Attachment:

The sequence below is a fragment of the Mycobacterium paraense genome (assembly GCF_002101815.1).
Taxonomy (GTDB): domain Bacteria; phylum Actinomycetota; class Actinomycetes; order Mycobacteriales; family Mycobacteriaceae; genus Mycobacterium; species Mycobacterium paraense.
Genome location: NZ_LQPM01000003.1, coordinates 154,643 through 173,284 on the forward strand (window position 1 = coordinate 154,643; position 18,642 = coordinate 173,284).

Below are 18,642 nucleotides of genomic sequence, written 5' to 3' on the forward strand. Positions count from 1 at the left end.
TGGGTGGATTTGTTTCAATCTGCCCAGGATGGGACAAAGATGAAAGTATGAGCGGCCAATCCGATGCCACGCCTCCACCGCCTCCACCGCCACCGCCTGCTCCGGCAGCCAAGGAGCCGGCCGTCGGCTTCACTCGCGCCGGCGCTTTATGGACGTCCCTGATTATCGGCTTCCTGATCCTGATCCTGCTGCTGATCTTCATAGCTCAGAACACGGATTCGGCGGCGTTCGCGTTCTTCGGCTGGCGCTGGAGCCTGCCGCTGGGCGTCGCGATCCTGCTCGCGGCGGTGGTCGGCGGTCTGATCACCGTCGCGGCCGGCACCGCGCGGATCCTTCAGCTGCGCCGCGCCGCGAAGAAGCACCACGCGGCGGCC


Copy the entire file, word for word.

The sequence below is a fragment of the Mycobacterium paraense genome (assembly GCF_002101815.1).
Taxonomy (GTDB): domain Bacteria; phylum Actinomycetota; class Actinomycetes; order Mycobacteriales; family Mycobacteriaceae; genus Mycobacterium; species Mycobacterium paraense.
Genome location: NZ_LQPM01000003.1, coordinates 154,643 through 173,284 on the forward strand (window position 1 = coordinate 154,643; position 18,642 = coordinate 173,284).

Below are 18,642 nucleotides of genomic sequence, written 5' to 3' on the forward strand. Positions count from 1 at the left end.
TGGGTGGATTTGTTTCAATCTGCCCAGGATGGGACAAAGATGAAAGTATGAGCGGCCAATCCGATGCCACGCCTCCACCGCCTCCACCGCCACCGCCTGCTCCGGCAGCCAAGGAGCCGGCCGTCGGCTTCACTCGCGCCGGCGCTTTATGGACGTCCCTGATTATCGGCTTCCTGATCCTGATCCTGCTGCTGATCTTCATAGCTCAGAACACGGATTCGGCGGCGTTCGCGTTCTTCGGCTGGCGCTGGAGCCTGCCGCTGGGCGTCGCGATCCTGCTCGCGGCGGTGGTCGGCGGTCTGATCACCGTCGCGGCCGGCACCGCGCGGATCCTTCAGCTGCGCCGCGCCGCGAAGAAGCACCACGCGGCGGCC